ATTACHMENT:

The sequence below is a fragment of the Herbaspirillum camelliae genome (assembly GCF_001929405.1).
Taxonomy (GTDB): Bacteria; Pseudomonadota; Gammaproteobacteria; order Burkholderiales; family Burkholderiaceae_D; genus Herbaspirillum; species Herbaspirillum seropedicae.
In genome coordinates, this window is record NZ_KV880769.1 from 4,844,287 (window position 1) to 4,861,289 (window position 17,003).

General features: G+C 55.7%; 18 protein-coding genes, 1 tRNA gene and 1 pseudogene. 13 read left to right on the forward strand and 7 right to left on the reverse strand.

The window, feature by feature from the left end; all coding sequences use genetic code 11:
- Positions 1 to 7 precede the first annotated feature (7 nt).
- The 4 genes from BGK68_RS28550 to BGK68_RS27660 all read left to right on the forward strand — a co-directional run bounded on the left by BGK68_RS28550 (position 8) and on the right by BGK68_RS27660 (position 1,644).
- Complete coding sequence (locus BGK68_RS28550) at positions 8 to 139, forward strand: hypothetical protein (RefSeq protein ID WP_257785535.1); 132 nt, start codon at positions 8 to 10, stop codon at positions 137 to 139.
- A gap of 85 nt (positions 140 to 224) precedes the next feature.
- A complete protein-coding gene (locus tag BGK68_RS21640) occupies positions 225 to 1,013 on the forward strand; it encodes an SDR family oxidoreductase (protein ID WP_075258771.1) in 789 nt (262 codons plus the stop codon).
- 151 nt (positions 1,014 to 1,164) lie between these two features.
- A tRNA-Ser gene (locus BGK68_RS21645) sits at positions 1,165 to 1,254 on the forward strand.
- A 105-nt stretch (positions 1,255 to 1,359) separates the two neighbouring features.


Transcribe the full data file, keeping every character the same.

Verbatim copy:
The sequence below is a fragment of the Herbaspirillum camelliae genome (assembly GCF_001929405.1).
Taxonomy (GTDB): Bacteria; Pseudomonadota; Gammaproteobacteria; order Burkholderiales; family Burkholderiaceae_D; genus Herbaspirillum; species Herbaspirillum seropedicae.
In genome coordinates, this window is record NZ_KV880769.1 from 4,844,287 (window position 1) to 4,861,289 (window position 17,003).

General features: G+C 55.7%; 18 protein-coding genes, 1 tRNA gene and 1 pseudogene. 13 read left to right on the forward strand and 7 right to left on the reverse strand.

The window, feature by feature from the left end; all coding sequences use genetic code 11:
- Positions 1 to 7 precede the first annotated feature (7 nt).
- The 4 genes from BGK68_RS28550 to BGK68_RS27660 all read left to right on the forward strand — a co-directional run bounded on the left by BGK68_RS28550 (position 8) and on the right by BGK68_RS27660 (position 1,644).
- Complete coding sequence (locus BGK68_RS28550) at positions 8 to 139, forward strand: hypothetical protein (RefSeq protein ID WP_257785535.1); 132 nt, start codon at positions 8 to 10, stop codon at positions 137 to 139.
- A gap of 85 nt (positions 140 to 224) precedes the next feature.
- A complete protein-coding gene (locus tag BGK68_RS21640) occupies positions 225 to 1,013 on the forward strand; it encodes an SDR family oxidoreductase (protein ID WP_075258771.1) in 789 nt (262 codons plus the stop codon).
- 151 nt (positions 1,014 to 1,164) lie between these two features.
- A tRNA-Ser gene (locus BGK68_RS21645) sits at positions 1,165 to 1,254 on the forward strand.
- A 105-nt stretch (positions 1,255 to 1,359) separates the two neighbouring features.